“Each week from May to October, we have an a la carte menu of rotating produce and other local products for sale, like Coverdale pastured eggs, bread from De La Coeur Bakery, cheese from Farm at Doe Run, Walt’s Swarmbustin’ honey and Crisp & Co. pickles,” says Wales.
What to Process
The sky’s the limit when it comes to what to freeze. Here’s a list of vegetables and fruits to freeze as the summer months wind down. Keep in mind some of these foods may already be past their high season, so this list also can be used to freeze grocery store produce past its prime.
• Green beans
• Peppers (hot and bell)
Preparing Food for the freezer
Like my mother and grandmothers before me, I brought out my 1950s Better Homes and Gardens: New Cook Book for recommendations on how to freeze vegetables and fruits. Not surprisingly, the process of freezing vegetables hasn’t changed much over the decades. However, I’ve only loosely followed the “Freezing Fruits” section since it recommended either a syrup or sugar pack, both of which add unnecessary steps and calories. And once frozen, vegetables and fruits can last 8 to 12 months in the freezer.
Vegetables should be blanched or dipped in boiling water for a couple of minutes and plunged into an ice bath, and then frozen on a baking tray and transferred to a bag for long-term storage.
Blanching before freezing “stops the enzyme action…and helps retain fresh flavor and appearance (aka. color),” says the Better Home and Gardens: New Cook Book.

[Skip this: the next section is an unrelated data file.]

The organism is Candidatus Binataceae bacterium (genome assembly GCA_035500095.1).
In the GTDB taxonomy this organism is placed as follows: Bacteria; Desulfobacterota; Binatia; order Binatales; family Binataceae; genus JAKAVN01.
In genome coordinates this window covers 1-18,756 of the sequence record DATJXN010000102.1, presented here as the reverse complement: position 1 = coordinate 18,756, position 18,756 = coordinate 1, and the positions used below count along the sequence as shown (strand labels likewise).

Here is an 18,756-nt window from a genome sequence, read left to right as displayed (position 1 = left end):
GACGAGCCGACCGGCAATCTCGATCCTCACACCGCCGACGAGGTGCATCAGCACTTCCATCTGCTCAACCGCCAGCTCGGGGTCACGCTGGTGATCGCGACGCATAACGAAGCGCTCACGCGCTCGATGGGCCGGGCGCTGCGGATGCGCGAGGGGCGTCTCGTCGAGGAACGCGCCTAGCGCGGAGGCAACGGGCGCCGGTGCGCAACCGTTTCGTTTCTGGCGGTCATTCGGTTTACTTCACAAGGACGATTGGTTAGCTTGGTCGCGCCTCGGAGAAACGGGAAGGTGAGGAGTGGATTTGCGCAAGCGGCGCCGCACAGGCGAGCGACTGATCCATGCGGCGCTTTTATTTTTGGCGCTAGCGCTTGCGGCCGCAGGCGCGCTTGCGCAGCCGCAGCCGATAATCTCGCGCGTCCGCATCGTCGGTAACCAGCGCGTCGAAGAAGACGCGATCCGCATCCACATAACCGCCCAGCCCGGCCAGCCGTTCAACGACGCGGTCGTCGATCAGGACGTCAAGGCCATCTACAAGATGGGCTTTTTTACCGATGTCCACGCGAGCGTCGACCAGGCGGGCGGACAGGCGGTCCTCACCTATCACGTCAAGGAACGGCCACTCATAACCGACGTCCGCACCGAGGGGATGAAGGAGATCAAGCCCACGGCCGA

For more watery vegetables like eggplant, peppers, onions and tomatoes, there’s no need to blanch. Peppers and onions can be chopped and then frozen, and while eggplant and tomatoes should be roasted off whole and frozen.
“You can extend tomato season all the way through winter,” says Wales. During the summer Wales prefers freezing the tomatoes whole and processing them in the fall when she has “more time in the kitchen.”
“There’s such a finite amount of time in the summer to process an entire batch of tomatoes,” she says. “I’d rather be outside growing and tending to the food than in the kitchen.”
On the other hand, fruit preparation can be as simple as washing and freezing. First, make room in the freezer to accommodate a full baking tray. Then, arrange washed berries or pitted cherries in a single layer and freeze until solid. Transfer clean berries or cherries to a freezer bag or container for long-term storage.
Stone fruits should be pitted, blanched, peeled, treated with Vitamin C (ascorbic acid) to prevent browning and then frozen. Vitamin C tablets can be purchased from your local grocery or health food store. Alternatively, you can make an acidulated water bath from water and lemon juice.
Recipes Using Frozen Produce